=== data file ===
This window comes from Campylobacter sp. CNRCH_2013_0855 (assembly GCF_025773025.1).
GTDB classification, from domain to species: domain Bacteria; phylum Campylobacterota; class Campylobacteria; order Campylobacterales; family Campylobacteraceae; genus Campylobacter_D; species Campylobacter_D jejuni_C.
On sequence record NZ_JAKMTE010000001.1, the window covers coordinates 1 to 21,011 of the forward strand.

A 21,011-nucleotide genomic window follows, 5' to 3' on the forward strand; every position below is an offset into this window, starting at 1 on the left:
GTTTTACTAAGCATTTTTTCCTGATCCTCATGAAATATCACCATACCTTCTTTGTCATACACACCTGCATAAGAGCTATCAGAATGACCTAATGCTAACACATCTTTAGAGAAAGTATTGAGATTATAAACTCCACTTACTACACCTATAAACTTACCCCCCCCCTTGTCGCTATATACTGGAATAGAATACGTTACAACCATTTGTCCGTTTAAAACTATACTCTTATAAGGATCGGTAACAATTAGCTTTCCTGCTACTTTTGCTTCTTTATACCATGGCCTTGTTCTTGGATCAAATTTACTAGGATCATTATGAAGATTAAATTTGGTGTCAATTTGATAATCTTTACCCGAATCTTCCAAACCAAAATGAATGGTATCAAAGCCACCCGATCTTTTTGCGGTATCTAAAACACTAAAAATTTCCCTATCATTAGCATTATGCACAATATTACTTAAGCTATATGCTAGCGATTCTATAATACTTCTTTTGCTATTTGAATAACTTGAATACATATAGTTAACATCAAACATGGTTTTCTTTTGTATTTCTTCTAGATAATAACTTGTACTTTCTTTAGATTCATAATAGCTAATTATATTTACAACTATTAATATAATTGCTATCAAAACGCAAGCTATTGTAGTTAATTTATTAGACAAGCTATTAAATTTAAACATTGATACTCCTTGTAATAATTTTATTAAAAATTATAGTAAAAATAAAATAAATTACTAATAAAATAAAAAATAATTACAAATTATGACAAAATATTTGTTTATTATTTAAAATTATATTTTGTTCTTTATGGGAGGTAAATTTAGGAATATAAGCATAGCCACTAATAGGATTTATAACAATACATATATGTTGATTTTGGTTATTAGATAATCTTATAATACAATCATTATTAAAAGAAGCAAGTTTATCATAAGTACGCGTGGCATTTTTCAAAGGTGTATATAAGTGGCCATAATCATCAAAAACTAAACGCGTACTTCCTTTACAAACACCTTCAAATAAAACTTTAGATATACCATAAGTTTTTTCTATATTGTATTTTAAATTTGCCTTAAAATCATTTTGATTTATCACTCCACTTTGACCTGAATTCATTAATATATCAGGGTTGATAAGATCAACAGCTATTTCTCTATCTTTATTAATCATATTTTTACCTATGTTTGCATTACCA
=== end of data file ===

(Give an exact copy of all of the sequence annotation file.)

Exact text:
This window comes from Campylobacter sp. CNRCH_2013_0855 (assembly GCF_025773025.1).
GTDB classification, from domain to species: domain Bacteria; phylum Campylobacterota; class Campylobacteria; order Campylobacterales; family Campylobacteraceae; genus Campylobacter_D; species Campylobacter_D jejuni_C.
On sequence record NZ_JAKMTE010000001.1, the window covers coordinates 1 to 21,011 of the forward strand.

A 21,011-nucleotide genomic window follows, 5' to 3' on the forward strand; every position below is an offset into this window, starting at 1 on the left:
GTTTTACTAAGCATTTTTTCCTGATCCTCATGAAATATCACCATACCTTCTTTGTCATACACACCTGCATAAGAGCTATCAGAATGACCTAATGCTAACACATCTTTAGAGAAAGTATTGAGATTATAAACTCCACTTACTACACCTATAAACTTACCCCCCCCCTTGTCGCTATATACTGGAATAGAATACGTTACAACCATTTGTCCGTTTAAAACTATACTCTTATAAGGATCGGTAACAATTAGCTTTCCTGCTACTTTTGCTTCTTTATACCATGGCCTTGTTCTTGGATCAAATTTACTAGGATCATTATGAAGATTAAATTTGGTGTCAATTTGATAATCTTTACCCGAATCTTCCAAACCAAAATGAATGGTATCAAAGCCACCCGATCTTTTTGCGGTATCTAAAACACTAAAAATTTCCCTATCATTAGCATTATGCACAATATTACTTAAGCTATATGCTAGCGATTCTATAATACTTCTTTTGCTATTTGAATAACTTGAATACATATAGTTAACATCAAACATGGTTTTCTTTTGTATTTCTTCTAGATAATAACTTGTACTTTCTTTAGATTCATAATAGCTAATTATATTTACAACTATTAATATAATTGCTATCAAAACGCAAGCTATTGTAGTTAATTTATTAGACAAGCTATTAAATTTAAACATTGATACTCCTTGTAATAATTTTATTAAAAATTATAGTAAAAATAAAATAAATTACTAATAAAATAAAAAATAATTACAAATTATGACAAAATATTTGTTTATTATTTAAAATTATATTTTGTTCTTTATGGGAGGTAAATTTAGGAATATAAGCATAGCCACTAATAGGATTTATAACAATACATATATGTTGATTTTGGTTATTAGATAATCTTATAATACAATCATTATTAAAAGAAGCAAGTTTATCATAAGTACGCGTGGCATTTTTCAAAGGTGTATATAAGTGGCCATAATCATCAAAAACTAAACGCGTACTTCCTTTACAAACACCTTCAAATAAAACTTTAGATATACCATAAGTTTTTTCTATATTGTATTTTAAATTTGCCTTAAAATCATTTTGATTTATCACTCCACTTTGACCTGAATTCATTAATATATCAGGGTTGATAAGATCAACAGCTATTTCTCTATCTTTATTAATCATATTTTTACCTATGTTTGCATTACCA